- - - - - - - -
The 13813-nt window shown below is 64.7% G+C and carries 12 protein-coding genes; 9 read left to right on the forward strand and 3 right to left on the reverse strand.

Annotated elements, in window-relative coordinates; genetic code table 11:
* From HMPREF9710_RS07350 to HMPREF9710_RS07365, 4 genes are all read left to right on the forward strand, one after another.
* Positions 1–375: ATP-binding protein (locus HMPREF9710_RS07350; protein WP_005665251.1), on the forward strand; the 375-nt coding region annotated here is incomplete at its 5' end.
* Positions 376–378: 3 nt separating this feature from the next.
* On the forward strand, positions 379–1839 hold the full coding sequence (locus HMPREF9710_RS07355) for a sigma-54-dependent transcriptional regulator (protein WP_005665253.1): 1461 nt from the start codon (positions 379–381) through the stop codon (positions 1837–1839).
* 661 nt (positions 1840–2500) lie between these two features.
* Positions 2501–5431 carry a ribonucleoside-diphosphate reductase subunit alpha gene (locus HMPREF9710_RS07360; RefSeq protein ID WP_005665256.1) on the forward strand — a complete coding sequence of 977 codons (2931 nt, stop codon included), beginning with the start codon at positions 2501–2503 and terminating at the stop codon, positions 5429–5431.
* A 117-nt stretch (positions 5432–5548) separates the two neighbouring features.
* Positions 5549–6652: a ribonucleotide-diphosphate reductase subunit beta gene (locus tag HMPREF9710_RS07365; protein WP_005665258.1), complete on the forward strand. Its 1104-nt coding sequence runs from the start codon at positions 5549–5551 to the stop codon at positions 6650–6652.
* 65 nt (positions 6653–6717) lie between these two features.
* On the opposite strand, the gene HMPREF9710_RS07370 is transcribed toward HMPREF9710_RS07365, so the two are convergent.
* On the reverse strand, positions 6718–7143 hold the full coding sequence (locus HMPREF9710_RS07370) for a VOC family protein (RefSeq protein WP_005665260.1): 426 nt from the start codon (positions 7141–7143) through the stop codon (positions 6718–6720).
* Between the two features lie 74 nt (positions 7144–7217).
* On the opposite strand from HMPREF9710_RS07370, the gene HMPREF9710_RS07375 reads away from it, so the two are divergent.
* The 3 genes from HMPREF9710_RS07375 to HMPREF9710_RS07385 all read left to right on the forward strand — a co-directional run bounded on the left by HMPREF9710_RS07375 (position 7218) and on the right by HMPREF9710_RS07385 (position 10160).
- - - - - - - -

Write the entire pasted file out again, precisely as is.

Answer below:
The 13813-nt window shown below is 64.7% G+C and carries 12 protein-coding genes; 9 read left to right on the forward strand and 3 right to left on the reverse strand.

Annotated elements, in window-relative coordinates; genetic code table 11:
* From HMPREF9710_RS07350 to HMPREF9710_RS07365, 4 genes are all read left to right on the forward strand, one after another.
* Positions 1–375: ATP-binding protein (locus HMPREF9710_RS07350; protein WP_005665251.1), on the forward strand; the 375-nt coding region annotated here is incomplete at its 5' end.
* Positions 376–378: 3 nt separating this feature from the next.
* On the forward strand, positions 379–1839 hold the full coding sequence (locus HMPREF9710_RS07355) for a sigma-54-dependent transcriptional regulator (protein WP_005665253.1): 1461 nt from the start codon (positions 379–381) through the stop codon (positions 1837–1839).
* 661 nt (positions 1840–2500) lie between these two features.
* Positions 2501–5431 carry a ribonucleoside-diphosphate reductase subunit alpha gene (locus HMPREF9710_RS07360; RefSeq protein ID WP_005665256.1) on the forward strand — a complete coding sequence of 977 codons (2931 nt, stop codon included), beginning with the start codon at positions 2501–2503 and terminating at the stop codon, positions 5429–5431.
* A 117-nt stretch (positions 5432–5548) separates the two neighbouring features.
* Positions 5549–6652: a ribonucleotide-diphosphate reductase subunit beta gene (locus tag HMPREF9710_RS07365; protein WP_005665258.1), complete on the forward strand. Its 1104-nt coding sequence runs from the start codon at positions 5549–5551 to the stop codon at positions 6650–6652.
* 65 nt (positions 6653–6717) lie between these two features.
* On the opposite strand, the gene HMPREF9710_RS07370 is transcribed toward HMPREF9710_RS07365, so the two are convergent.
* On the reverse strand, positions 6718–7143 hold the full coding sequence (locus HMPREF9710_RS07370) for a VOC family protein (RefSeq protein WP_005665260.1): 426 nt from the start codon (positions 7141–7143) through the stop codon (positions 6718–6720).
* Between the two features lie 74 nt (positions 7144–7217).
* On the opposite strand from HMPREF9710_RS07370, the gene HMPREF9710_RS07375 reads away from it, so the two are divergent.
* The 3 genes from HMPREF9710_RS07375 to HMPREF9710_RS07385 all read left to right on the forward strand — a co-directional run bounded on the left by HMPREF9710_RS07375 (position 7218) and on the right by HMPREF9710_RS07385 (position 10160).